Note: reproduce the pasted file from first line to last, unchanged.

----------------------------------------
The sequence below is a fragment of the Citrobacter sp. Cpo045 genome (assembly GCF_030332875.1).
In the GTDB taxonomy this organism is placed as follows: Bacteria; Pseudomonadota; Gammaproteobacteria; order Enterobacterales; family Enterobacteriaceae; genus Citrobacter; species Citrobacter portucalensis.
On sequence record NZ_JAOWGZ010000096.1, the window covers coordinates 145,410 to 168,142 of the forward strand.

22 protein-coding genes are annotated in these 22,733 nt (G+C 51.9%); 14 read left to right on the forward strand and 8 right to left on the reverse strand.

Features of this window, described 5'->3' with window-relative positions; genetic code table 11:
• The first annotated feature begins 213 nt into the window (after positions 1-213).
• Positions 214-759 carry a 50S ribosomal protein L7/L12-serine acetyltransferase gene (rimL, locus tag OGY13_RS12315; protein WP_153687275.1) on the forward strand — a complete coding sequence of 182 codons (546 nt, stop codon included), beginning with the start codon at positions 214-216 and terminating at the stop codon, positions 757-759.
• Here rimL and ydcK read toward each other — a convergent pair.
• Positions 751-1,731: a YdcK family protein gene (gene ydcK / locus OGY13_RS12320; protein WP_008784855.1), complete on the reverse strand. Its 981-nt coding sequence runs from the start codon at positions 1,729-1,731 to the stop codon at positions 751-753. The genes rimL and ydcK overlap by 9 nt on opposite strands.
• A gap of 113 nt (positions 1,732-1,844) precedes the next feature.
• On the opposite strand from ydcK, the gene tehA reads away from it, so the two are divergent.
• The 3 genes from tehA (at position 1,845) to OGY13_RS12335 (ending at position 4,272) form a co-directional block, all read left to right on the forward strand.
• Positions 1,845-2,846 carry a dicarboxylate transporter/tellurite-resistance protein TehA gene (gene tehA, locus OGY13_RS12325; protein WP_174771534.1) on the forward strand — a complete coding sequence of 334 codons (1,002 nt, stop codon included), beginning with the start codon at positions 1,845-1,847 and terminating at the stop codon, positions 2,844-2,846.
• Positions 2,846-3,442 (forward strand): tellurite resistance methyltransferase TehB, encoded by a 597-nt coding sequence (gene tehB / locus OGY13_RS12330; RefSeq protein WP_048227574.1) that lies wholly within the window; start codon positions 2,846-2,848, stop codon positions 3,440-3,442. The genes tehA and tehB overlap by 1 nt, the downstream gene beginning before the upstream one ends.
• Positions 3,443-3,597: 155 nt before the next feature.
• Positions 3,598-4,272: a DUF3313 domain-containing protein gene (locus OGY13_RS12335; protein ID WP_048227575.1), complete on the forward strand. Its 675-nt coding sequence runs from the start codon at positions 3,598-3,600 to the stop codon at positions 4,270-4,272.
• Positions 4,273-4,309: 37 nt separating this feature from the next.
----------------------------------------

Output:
The sequence below is a fragment of the Citrobacter sp. Cpo045 genome (assembly GCF_030332875.1).
In the GTDB taxonomy this organism is placed as follows: Bacteria; Pseudomonadota; Gammaproteobacteria; order Enterobacterales; family Enterobacteriaceae; genus Citrobacter; species Citrobacter portucalensis.
On sequence record NZ_JAOWGZ010000096.1, the window covers coordinates 145,410 to 168,142 of the forward strand.

22 protein-coding genes are annotated in these 22,733 nt (G+C 51.9%); 14 read left to right on the forward strand and 8 right to left on the reverse strand.

Features of this window, described 5'->3' with window-relative positions; genetic code table 11:
• The first annotated feature begins 213 nt into the window (after positions 1-213).
• Positions 214-759 carry a 50S ribosomal protein L7/L12-serine acetyltransferase gene (rimL, locus tag OGY13_RS12315; protein WP_153687275.1) on the forward strand — a complete coding sequence of 182 codons (546 nt, stop codon included), beginning with the start codon at positions 214-216 and terminating at the stop codon, positions 757-759.
• Here rimL and ydcK read toward each other — a convergent pair.
• Positions 751-1,731: a YdcK family protein gene (gene ydcK / locus OGY13_RS12320; protein WP_008784855.1), complete on the reverse strand. Its 981-nt coding sequence runs from the start codon at positions 1,729-1,731 to the stop codon at positions 751-753. The genes rimL and ydcK overlap by 9 nt on opposite strands.
• A gap of 113 nt (positions 1,732-1,844) precedes the next feature.
• On the opposite strand from ydcK, the gene tehA reads away from it, so the two are divergent.
• The 3 genes from tehA (at position 1,845) to OGY13_RS12335 (ending at position 4,272) form a co-directional block, all read left to right on the forward strand.
• Positions 1,845-2,846 carry a dicarboxylate transporter/tellurite-resistance protein TehA gene (gene tehA, locus OGY13_RS12325; protein WP_174771534.1) on the forward strand — a complete coding sequence of 334 codons (1,002 nt, stop codon included), beginning with the start codon at positions 1,845-1,847 and terminating at the stop codon, positions 2,844-2,846.
• Positions 2,846-3,442 (forward strand): tellurite resistance methyltransferase TehB, encoded by a 597-nt coding sequence (gene tehB / locus OGY13_RS12330; RefSeq protein WP_048227574.1) that lies wholly within the window; start codon positions 2,846-2,848, stop codon positions 3,440-3,442. The genes tehA and tehB overlap by 1 nt, the downstream gene beginning before the upstream one ends.
• Positions 3,443-3,597: 155 nt before the next feature.
• Positions 3,598-4,272: a DUF3313 domain-containing protein gene (locus OGY13_RS12335; protein ID WP_048227575.1), complete on the forward strand. Its 675-nt coding sequence runs from the start codon at positions 3,598-3,600 to the stop codon at positions 4,270-4,272.
• Positions 4,273-4,309: 37 nt separating this feature from the next.